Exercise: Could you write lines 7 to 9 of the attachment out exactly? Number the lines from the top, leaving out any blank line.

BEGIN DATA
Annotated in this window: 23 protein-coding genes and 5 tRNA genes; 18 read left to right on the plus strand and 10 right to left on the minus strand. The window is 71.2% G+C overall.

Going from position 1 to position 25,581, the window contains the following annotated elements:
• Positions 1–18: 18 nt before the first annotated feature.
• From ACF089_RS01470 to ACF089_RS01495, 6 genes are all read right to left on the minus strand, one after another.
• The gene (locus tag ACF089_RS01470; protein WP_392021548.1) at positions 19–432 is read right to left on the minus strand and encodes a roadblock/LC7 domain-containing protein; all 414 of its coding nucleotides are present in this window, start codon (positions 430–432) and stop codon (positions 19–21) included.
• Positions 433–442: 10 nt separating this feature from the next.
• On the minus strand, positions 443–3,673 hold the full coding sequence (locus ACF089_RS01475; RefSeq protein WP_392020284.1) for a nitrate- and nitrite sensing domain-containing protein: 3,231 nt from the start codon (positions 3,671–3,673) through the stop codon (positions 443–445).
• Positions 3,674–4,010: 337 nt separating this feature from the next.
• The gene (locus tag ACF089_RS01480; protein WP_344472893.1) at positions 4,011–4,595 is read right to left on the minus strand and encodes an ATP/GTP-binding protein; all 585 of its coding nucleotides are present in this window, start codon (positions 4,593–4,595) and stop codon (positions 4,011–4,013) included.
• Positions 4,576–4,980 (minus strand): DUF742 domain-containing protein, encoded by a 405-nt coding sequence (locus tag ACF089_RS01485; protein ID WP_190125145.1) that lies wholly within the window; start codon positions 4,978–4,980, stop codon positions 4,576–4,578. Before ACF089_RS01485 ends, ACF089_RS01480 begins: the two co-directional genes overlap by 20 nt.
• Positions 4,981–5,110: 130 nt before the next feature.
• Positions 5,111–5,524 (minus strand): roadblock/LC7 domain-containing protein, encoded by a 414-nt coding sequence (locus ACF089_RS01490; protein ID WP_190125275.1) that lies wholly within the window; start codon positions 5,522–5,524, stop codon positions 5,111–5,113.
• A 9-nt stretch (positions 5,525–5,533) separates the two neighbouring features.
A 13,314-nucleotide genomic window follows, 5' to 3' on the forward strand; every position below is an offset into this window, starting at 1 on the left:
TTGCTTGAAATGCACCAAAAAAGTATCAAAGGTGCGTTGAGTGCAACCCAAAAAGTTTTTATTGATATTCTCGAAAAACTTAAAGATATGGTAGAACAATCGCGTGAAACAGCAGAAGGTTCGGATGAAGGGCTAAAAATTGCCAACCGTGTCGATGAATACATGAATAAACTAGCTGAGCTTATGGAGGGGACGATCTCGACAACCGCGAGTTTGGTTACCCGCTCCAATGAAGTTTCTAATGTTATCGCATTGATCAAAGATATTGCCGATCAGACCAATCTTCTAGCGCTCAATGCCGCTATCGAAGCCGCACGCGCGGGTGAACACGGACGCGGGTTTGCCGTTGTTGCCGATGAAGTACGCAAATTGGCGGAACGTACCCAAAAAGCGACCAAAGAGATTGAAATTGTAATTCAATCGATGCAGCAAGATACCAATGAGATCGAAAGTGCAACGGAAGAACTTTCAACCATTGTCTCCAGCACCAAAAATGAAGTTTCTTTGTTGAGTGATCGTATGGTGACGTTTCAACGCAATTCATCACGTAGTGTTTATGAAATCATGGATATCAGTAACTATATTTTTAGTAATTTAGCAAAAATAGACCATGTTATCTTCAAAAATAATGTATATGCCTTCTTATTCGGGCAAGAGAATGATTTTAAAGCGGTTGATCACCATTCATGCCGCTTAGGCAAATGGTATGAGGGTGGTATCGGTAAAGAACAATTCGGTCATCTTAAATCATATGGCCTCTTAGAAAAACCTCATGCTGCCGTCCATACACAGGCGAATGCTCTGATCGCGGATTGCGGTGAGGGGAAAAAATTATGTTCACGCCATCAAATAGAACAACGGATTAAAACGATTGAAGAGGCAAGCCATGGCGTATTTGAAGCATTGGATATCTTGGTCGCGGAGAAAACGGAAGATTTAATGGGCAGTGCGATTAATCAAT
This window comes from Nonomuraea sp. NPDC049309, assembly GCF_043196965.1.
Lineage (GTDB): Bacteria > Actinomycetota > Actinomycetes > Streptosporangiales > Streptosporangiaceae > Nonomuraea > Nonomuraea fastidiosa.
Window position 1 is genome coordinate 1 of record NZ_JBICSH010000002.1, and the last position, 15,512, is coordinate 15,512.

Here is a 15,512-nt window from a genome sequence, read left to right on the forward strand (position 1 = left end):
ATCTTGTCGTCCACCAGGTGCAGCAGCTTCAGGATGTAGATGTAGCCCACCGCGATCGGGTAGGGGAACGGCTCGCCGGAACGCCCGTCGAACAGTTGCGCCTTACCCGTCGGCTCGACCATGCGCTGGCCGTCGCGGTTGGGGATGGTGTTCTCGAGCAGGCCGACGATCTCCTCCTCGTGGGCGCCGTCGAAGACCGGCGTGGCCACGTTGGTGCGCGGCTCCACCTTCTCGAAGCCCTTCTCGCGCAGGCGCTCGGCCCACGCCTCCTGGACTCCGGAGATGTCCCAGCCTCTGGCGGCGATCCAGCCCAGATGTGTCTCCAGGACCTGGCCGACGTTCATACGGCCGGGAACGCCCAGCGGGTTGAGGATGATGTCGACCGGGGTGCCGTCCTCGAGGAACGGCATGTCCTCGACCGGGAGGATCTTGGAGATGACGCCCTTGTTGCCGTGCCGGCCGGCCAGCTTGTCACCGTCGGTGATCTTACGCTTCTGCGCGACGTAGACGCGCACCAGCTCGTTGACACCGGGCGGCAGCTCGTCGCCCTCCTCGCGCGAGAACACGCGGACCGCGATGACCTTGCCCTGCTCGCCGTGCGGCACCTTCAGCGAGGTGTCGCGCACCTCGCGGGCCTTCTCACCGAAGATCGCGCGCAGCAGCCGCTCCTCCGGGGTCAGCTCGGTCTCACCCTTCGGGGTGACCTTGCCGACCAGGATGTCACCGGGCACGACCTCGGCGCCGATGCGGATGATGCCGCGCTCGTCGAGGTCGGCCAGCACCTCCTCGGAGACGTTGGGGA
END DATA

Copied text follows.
• On the minus strand, positions 443–3,673 hold the full coding sequence (locus ACF089_RS01475; RefSeq protein WP_392020284.1) for a nitrate- and nitrite sensing domain-containing protein: 3,231 nt from the start codon (positions 3,671–3,673) through the stop codon (positions 443–445).
• Positions 3,674–4,010: 337 nt separating this feature from the next.
• The gene (locus tag ACF089_RS01480; protein WP_344472893.1) at positions 4,011–4,595 is read right to left on the minus strand and encodes an ATP/GTP-binding protein; all 585 of its coding nucleotides are present in this window, start codon (positions 4,593–4,595) and stop codon (positions 4,011–4,013) included.